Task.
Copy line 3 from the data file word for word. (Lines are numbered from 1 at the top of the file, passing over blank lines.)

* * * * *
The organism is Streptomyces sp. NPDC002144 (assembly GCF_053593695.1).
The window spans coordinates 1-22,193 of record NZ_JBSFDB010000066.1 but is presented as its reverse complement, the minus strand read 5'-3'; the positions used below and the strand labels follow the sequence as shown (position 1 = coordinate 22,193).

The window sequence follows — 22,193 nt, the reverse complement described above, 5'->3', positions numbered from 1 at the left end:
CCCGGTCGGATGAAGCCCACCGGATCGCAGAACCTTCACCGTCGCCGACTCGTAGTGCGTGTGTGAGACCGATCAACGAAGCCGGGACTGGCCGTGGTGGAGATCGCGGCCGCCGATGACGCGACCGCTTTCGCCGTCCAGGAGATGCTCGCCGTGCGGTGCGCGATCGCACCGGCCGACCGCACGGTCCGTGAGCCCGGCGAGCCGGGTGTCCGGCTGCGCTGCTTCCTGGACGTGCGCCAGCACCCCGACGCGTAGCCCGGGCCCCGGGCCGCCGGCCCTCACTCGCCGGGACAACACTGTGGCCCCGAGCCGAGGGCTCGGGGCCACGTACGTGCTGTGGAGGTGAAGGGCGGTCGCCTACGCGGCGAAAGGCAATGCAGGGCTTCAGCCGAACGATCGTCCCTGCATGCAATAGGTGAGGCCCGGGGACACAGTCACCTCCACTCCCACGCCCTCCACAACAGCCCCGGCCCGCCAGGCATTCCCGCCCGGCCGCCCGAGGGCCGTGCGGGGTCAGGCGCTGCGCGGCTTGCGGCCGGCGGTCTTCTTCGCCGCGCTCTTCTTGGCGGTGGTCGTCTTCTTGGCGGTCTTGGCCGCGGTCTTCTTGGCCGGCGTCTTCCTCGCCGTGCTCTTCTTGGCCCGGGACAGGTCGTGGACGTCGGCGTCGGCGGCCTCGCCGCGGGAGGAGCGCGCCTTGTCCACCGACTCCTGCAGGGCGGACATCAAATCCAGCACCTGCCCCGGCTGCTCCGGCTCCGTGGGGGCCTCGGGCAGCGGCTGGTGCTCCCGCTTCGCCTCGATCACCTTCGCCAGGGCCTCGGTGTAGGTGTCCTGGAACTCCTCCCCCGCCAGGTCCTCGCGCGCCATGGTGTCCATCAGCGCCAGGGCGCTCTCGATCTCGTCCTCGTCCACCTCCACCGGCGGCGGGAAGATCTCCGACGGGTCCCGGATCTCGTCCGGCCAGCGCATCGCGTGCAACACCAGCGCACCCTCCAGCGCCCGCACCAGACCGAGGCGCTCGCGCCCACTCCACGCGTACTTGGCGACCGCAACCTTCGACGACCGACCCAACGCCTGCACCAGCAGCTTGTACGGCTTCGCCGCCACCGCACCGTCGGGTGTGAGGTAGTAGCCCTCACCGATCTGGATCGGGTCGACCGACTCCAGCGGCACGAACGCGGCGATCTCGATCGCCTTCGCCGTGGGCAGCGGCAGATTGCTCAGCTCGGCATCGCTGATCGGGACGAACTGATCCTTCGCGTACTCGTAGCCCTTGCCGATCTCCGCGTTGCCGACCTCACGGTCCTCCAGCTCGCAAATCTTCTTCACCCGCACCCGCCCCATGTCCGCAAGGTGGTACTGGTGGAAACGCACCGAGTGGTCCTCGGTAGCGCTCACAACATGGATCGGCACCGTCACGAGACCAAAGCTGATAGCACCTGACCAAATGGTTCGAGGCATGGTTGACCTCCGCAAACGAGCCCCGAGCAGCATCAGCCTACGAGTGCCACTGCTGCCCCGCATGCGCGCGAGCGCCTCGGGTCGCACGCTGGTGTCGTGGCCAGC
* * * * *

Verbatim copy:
The window sequence follows — 22,193 nt, the reverse complement described above, 5'->3', positions numbered from 1 at the left end: